Lucas had come up with the idea several years before as a distraction from working on his film American Graffiti. The concept came from the Saturday matinee serial shorts made by Republic Studios that Lucas had watched as a kid. Being slightly younger than the filmmaker, I was unfamiliar with this type of movie. By the time I was a kid, Saturday morning cartoon shows had replaced the matinee. So I decided to see what I could find out about these old serials. How much of them actually made it into Indiana Jones?

UnderSea Kingdom is one of the Republic Serials available on

The Republic Serials

My venture into this was to use the internet to look up "Republic Serials." Republic Entertainment, Inc. was founded in 1935 when six smaller studios were put together. One of the things Republic specialized in was "B" movies. Usually these films were produced on a shoestring budget with low production values, shorter running time (typically 70 or 80 minutes) and unknown actors. During the 40's and 50's, movie theaters would use the "B's" as the first show on a "double feature" billing.

During this period, Republic also produced serials or as they were sometimes called "chapter plays." Typically these consisted of a long, action-packed story, cut into individual episodes. Each week a new episode would reach the theater, encouraging movie goers to return. To make the need to return even more compelling, the serial producers would end each episode with a "cliffhanger." The hero, or heroine, was placed in mortal danger by the bad guy with the resolution not coming till the episode the following week. Sometimes the cliffhanger was literally that: The hero hanging by his finger tips over a fatal drop while his arch-enemy looks on. Other forms of peril might include being tied to a railroad track before an oncoming train, strapped down to a log going through a buzz saw, trapped on a sinking ice floe in Arctic waters, etc.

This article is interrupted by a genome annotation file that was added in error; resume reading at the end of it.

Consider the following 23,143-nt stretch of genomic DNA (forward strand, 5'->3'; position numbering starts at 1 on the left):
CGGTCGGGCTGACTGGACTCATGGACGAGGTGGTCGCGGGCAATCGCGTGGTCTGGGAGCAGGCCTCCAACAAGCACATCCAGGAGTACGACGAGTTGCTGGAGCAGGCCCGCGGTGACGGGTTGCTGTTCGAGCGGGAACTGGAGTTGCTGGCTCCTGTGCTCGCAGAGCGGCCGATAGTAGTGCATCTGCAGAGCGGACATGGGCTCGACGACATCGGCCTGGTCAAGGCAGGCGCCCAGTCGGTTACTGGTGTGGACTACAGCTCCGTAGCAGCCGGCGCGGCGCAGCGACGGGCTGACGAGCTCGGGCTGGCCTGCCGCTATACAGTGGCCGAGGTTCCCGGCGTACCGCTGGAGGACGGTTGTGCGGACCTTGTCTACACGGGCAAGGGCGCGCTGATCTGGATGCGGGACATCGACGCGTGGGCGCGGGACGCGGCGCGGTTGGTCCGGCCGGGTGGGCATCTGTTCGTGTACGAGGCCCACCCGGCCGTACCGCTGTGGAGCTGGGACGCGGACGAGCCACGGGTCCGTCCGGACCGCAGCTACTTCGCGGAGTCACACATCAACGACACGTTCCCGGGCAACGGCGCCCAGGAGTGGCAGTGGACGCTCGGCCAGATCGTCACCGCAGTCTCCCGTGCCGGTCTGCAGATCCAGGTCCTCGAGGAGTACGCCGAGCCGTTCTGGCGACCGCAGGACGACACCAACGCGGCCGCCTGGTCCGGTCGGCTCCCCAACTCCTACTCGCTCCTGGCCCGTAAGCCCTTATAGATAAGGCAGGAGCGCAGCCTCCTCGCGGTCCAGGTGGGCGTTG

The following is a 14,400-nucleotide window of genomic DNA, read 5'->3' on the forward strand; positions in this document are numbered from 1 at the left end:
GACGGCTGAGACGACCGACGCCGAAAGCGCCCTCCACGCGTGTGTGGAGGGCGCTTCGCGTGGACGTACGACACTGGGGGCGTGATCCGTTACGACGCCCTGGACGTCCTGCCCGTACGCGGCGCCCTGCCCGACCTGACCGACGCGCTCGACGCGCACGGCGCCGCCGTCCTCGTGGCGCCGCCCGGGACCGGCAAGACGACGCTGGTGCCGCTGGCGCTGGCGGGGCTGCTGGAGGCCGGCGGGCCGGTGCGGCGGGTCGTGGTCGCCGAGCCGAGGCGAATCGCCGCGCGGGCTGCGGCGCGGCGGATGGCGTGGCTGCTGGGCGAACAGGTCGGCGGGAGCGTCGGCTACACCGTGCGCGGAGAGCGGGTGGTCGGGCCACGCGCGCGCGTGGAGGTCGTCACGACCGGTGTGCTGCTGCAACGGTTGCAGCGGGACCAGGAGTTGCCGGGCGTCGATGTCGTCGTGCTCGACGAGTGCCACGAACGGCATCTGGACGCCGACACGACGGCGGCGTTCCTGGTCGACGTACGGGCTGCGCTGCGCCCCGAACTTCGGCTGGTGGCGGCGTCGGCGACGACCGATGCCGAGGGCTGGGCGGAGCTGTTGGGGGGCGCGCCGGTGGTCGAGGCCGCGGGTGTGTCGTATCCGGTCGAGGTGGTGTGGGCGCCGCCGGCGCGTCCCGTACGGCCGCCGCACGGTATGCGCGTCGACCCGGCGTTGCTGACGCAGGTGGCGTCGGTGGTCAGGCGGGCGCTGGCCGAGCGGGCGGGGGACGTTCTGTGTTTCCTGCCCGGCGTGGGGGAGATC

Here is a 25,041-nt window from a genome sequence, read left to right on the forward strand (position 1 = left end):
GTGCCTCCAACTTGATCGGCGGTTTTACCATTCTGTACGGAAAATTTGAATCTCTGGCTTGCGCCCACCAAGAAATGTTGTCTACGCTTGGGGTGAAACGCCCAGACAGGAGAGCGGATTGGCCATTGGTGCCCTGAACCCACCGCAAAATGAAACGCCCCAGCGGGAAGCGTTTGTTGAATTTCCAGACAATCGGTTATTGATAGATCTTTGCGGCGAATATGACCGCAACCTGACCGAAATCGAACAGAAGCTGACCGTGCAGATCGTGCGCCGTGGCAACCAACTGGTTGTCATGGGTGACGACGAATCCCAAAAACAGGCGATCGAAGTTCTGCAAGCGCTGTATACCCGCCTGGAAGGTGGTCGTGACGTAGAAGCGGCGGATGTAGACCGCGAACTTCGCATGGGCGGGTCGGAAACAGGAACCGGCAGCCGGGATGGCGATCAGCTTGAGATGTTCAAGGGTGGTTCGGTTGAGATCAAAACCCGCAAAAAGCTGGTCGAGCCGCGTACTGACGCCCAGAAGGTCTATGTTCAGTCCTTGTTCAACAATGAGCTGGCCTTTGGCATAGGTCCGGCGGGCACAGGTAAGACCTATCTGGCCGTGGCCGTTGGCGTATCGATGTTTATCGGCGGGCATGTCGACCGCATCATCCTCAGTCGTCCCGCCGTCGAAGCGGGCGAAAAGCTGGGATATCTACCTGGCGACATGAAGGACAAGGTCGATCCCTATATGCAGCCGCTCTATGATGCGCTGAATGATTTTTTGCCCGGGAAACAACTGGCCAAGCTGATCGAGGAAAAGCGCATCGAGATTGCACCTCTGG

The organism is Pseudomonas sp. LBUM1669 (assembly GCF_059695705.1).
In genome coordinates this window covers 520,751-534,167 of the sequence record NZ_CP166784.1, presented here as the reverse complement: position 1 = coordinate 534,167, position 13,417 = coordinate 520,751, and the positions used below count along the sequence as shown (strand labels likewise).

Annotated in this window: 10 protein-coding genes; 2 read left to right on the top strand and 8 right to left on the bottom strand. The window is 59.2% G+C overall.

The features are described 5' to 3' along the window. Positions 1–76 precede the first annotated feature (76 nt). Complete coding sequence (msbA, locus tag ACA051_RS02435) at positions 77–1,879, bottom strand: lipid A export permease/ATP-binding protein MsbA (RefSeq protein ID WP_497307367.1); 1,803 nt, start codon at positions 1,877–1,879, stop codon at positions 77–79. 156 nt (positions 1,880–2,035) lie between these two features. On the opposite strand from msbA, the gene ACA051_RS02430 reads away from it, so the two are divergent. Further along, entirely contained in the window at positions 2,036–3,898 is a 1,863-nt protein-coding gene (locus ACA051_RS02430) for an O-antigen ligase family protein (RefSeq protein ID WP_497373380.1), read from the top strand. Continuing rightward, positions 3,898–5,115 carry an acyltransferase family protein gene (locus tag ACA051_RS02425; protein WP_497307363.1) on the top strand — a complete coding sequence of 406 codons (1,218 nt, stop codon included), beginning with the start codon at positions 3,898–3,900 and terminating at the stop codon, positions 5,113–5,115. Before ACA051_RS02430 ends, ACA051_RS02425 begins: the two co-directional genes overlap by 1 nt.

While Republic filmed their famous serials from the mid-30's through the mid-50's, the art form actually goes back even further. In 1912, Edison's production company - yes - Thomas Edison, the guy we usually associate with the light bulb, he used to be a filmmaker too - released What Happened to Mary? This 12-part production wasn't just one of the first movie serials, it also established the "damsel in distress" sub-genre of having a villain put a pretty young woman into danger, only to have her be rescued by the hero at the last minute. Though this sounds like the perfect cliffhanger, these early serials placed this action in the middle of the episode, not at the end.